5 March 2019 - Tuesday of the 8th even week
1 Peter 1:10-16; Mark 10:28-31
Abbey of O.L. of the Mississippi, Iowa, USA
This Gospel is the continuation of the one we had last night which was the account of Jesus' encounter with the rich young man who wanted to know what to do to have eternal life as his inheritance, and to whom Jesus had said: "Go, sell everything you have and give it to the poor; then you will have a treasure in heaven. Then come on, follow me. »
To understand the full meaning of this "come, follow me", we must remember that at this very moment, in the Gospel of Mark, Jesus encounters more and more disbelief and opposition from the Jews and that he is on his way to Jerusalem where he will be put to death, as he has already announced on more than one occasion. So, when Jesus, on his way to Jerusalem, said to his aspirant disciple: "Come and follow me", he invited him to share this paschal mystery. However, this presupposes the renunciation of all ties and desires.
After the departure of the young man, who is leaving, all sad, Jesus explains to his disciples how difficult it is to enter the kingdom of God, for those who possess wealth. And it was then that Peter, always sure of himself, remarked to Jesus: "Behold, we have left everything to follow you". We can notice that in that narrative, Marc, as in Luke, Peter does not ask any questions. He does not ask "what will be our share?", as in Matthew. He simply reminds Jesus that they have left everything to follow him.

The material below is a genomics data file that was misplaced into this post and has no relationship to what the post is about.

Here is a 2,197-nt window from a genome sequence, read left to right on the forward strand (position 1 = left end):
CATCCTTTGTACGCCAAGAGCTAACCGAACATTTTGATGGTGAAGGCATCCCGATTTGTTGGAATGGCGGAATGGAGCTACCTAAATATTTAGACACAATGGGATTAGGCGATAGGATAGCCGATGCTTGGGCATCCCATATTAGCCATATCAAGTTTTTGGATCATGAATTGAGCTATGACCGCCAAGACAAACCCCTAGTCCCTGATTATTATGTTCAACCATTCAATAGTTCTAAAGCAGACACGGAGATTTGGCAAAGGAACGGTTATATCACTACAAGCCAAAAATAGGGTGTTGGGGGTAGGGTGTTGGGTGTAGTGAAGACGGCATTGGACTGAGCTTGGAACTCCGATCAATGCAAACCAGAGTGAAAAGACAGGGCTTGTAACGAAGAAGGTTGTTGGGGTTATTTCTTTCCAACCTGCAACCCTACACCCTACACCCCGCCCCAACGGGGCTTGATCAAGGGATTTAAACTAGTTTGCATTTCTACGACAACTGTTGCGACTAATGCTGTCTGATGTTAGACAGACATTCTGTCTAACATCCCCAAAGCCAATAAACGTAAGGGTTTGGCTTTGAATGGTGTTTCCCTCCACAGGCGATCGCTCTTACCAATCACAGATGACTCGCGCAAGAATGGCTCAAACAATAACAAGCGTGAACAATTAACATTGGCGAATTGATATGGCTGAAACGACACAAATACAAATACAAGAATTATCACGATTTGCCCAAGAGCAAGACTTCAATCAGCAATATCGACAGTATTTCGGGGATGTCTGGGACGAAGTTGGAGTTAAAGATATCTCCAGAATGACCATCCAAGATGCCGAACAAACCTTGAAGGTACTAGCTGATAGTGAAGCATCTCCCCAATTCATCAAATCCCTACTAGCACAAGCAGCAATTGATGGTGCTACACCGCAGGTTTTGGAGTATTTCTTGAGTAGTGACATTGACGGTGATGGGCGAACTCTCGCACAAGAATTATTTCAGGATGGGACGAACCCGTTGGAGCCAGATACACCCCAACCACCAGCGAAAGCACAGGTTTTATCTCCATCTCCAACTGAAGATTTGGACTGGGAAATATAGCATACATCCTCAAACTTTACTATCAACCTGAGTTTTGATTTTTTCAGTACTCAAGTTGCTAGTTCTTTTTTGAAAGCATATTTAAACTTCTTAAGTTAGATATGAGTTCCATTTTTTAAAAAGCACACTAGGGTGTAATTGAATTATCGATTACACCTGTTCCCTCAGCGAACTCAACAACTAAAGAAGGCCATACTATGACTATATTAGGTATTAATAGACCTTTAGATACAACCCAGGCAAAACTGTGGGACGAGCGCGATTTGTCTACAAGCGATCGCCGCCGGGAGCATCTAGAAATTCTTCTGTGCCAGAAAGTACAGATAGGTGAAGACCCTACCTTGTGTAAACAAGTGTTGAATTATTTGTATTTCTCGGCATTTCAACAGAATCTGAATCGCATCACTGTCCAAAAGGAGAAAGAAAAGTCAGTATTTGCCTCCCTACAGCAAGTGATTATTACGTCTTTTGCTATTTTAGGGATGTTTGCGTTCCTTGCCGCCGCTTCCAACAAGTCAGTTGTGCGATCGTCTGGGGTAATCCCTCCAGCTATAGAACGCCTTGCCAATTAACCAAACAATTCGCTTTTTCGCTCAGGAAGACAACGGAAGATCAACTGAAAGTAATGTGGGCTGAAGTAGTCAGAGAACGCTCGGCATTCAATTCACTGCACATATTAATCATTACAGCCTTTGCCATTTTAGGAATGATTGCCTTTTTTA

Let us remember that the rich young man was concerned about what to do to have eternal life. In his answer to Peter, Jesus distinguishes the time of this world from eternal life. First, he affirms that those who have left everything because of him and the Gospel would receive two things from this world: first, a hundredfold of what they have left, but, in another way, also persecutions, since they are no greater than their master, who will soon be a victim of those who want him dead. Then he adds, that after all this, they will have eternal life, that is, the fullness of life that never ends. For those who live according to the Rule of St. Benedict, it may be useful to recall that in his Prologue, Benedict says that he writes this Rule for those who "desire life and see happy days" -- it contains the two dimensions of this world and the next.
One may wonder why the little sentence "many of the first will be last and the last will be first" was placed here by the Evangelist Mark. Probably to remind us that we should not be under any illusions about the importance of what we have left, or think we have left. Finally, nothing is rewarded in proportion to our actions. Everything is grace.